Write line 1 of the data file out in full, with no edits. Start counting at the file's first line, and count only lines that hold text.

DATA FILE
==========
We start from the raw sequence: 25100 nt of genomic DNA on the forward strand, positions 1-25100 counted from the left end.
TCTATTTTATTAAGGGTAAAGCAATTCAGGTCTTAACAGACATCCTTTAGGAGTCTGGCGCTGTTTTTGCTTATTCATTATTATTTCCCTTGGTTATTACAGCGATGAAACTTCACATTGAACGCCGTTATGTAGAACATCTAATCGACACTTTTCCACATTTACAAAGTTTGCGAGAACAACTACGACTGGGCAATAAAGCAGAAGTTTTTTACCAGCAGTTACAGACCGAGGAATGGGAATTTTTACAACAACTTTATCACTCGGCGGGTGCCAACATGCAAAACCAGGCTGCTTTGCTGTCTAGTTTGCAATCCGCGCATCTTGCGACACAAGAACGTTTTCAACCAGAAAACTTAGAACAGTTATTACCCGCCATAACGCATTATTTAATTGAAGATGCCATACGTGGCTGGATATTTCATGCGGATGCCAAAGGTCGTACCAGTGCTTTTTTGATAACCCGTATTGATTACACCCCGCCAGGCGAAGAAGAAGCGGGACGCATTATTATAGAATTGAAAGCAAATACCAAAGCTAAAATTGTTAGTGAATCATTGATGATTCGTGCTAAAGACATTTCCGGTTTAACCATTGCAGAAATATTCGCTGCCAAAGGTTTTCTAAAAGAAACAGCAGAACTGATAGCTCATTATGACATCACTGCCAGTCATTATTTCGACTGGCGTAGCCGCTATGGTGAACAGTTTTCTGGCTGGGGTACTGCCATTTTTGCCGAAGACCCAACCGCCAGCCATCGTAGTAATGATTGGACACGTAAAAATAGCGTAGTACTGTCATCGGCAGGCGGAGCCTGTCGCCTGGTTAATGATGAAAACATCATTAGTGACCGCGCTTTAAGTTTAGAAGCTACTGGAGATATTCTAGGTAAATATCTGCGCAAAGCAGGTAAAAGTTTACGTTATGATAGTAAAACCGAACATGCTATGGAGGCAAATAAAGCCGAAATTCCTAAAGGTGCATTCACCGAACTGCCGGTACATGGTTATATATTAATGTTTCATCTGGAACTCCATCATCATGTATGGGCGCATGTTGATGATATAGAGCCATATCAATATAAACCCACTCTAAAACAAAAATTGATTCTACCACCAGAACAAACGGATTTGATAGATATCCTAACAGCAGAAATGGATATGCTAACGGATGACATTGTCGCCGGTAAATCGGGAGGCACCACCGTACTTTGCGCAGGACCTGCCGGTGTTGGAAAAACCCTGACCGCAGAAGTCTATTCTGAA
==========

We start from the raw sequence: 25100 nt of genomic DNA on the forward strand, positions 1-25100 counted from the left end.